GDPR roles: to whom should they be assigned?

Captivea LLC, Sébastien RISS

The GDPR (General Data Protection Regulation) is everybody's business. On the one hand, because it relates to our personal data as a citizen, on the other hand, as professionals, it will profoundly change the way we do business. From accounting and finance to marketing and sales, all employees are affected and must be made aware of the changes. Nevertheless, some people will have a more strategic role to play: I am referring to the Data Protection Officer and the Data Controller. As such, who should be entrusted with these new roles? What do they involve? 

Excellent questions, my dear Watson... 


The DPO (Data Protection Officer)

For your compliance project, you will need a true conductor to lead the orchestra, as CNIL, the French Data Protection Regulator, puts it. This person will be in charge of navigating the entire GDPR program as well as ensuring that procedures are followed at a later stage. The DPO's roles and responsibilities will, therefore, be highly variable.

Initially, it will be a question of advising and updating. The DPO will be the reference point for GDPR for the Data Controller, employees, and subcontractors. During the second phase, the DPO will be responsible for ensuring that the regulations are complied with. The Data Processor will need to verify this compliance on a regular basis. In the third phase, the DPO will act as an adviser to the organization who employs him or her, carrying out impact assessments relating to data protection. The DPO will also need to ensure that these impact assessments have been carried out and implemented. Finally, the DPO will act as a point of contact between the regulator and the business.

When you look at these roles and responsibilities, you'll recognize tasks that are already assigned to the CIL - the existing role with responsibility for data processing and personal freedom. It's true that the DPO's role is similar to that of the CIL, but the responsibilities go further. The changes introduced by the GDPR have deep repercussions throughout the business, and your current CIL may not have either the time or the bandwidth to take everything on. So, who should you appoint? 

We recommend that you appoint someone external to take on the strategic role of the Data Protection Officer: a service provider who will successfully challenge you from an objective stance (and to whom you can easily provide feedback in the event of any issues). Indeed, appointing your CIO or CFO to the role is not a good idea. First of all, because there would be a conflict of interest, and secondly because your CIO or CFO will not have the skills needed to manage personal data policies. By choosing an external service provider, you can avoid all bias. If, nevertheless, you wish to assign the role of DPO to someone internal, or wish to recruit specifically to fill this position, ensure that the DPO has free rain to operate and that he or she is as independent as possible within the management structure.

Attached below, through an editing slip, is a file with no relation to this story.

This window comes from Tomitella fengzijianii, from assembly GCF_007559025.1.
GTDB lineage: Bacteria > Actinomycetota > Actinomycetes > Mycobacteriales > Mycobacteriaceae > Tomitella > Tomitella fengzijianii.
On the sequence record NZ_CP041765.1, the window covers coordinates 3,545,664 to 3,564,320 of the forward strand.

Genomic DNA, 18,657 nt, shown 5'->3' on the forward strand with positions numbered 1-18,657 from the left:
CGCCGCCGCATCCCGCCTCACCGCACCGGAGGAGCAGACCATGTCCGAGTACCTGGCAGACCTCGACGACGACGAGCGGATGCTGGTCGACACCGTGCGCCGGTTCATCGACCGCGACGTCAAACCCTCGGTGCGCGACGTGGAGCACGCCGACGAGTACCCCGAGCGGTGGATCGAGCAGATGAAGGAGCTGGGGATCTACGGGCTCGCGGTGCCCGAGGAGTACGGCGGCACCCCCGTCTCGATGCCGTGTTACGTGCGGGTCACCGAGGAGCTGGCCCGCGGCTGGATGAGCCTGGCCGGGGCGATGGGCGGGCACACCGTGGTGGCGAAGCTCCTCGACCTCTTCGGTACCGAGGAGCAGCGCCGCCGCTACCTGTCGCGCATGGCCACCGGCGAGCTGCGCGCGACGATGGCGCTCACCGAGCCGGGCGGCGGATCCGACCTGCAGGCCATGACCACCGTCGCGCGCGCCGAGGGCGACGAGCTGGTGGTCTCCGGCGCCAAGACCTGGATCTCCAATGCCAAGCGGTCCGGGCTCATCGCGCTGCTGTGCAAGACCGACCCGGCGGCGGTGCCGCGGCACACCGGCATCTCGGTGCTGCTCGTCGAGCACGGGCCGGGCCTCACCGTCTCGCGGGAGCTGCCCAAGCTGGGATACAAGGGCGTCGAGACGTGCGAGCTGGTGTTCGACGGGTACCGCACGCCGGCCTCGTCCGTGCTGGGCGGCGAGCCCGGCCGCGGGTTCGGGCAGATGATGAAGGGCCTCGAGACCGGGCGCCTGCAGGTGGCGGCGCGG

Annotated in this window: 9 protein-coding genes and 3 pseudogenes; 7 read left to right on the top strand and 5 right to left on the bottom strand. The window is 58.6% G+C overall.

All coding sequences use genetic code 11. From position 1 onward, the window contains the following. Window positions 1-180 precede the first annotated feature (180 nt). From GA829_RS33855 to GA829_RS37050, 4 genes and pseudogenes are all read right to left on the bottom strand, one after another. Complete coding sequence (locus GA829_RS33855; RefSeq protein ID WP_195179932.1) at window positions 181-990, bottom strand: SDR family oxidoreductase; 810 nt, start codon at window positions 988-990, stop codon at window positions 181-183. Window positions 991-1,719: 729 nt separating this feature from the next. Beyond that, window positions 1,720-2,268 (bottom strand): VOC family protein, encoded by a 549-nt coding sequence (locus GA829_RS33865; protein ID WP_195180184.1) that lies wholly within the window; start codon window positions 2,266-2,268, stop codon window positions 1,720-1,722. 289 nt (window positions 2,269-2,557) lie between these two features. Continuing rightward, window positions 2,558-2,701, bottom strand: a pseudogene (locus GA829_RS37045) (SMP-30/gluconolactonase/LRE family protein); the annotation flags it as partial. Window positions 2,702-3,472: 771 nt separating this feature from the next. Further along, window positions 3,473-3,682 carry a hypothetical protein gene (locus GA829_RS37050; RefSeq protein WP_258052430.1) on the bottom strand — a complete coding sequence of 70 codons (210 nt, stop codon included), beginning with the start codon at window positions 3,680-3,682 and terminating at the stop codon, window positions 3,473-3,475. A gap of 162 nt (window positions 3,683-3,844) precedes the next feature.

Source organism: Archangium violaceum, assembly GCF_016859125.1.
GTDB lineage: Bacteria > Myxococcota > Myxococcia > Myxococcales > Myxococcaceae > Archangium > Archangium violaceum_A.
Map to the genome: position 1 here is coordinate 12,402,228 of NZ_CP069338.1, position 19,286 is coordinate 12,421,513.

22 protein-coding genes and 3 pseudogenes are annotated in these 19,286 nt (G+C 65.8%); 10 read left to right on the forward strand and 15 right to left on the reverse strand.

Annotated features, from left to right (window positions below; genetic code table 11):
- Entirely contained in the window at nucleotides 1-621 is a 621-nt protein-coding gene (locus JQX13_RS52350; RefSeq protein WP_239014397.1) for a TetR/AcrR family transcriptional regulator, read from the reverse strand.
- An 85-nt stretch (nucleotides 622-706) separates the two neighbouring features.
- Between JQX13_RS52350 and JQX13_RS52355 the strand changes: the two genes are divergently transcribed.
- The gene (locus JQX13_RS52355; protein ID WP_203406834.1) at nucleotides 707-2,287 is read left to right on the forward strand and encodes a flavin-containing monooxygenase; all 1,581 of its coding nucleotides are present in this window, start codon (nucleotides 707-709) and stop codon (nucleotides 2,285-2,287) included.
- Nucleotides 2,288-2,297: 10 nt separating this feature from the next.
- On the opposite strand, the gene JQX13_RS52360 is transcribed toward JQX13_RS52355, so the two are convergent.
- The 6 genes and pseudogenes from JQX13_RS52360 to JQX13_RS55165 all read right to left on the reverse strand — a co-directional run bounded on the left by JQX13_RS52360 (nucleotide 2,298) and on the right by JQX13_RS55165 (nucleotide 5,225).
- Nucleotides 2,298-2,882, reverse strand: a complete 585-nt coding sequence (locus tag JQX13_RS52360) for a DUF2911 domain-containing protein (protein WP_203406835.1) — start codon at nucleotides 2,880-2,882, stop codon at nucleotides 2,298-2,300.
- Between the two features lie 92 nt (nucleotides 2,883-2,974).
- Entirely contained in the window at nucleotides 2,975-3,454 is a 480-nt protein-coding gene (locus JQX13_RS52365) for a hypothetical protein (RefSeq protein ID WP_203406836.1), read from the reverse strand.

The Data Processor

Let's address the role of the Data Controller from a personal perspective, without assigning a name. What is the role of the Data Controller? What responsibilities does it involve? Well, the Data Controller is "quite simply" the person, the public authority, agency or other body which, " alone or jointly with others, determines the purposes and means of the processing of personal data in accordance with this Regulation."1 By "this Regulation" we obviously mean GDPR. In principle, therefore, it is the legal entity embodied by its legal representative.

The Data Processor must, in particular, maintain a good record of the processing activities performed for which he or she is responsible. This register must contain a number of pieces of information: the name and contact details of the Data Controller, the outcome of the processing, a description of the category of persons affected and a description of the categories of personal data, and more... For full details, you can refer to Article 30 of the GDPR The Data Processor. Obviously, a number of intermediate roles will also apply. The larger your business, the more your employees will need to become involved. To start, in agreement with the DPO and the Data Controller (if that's not you), you can appoint an IT manager to handle the entire operational aspect. Also, make use of the right service providers to guide you in this task. 

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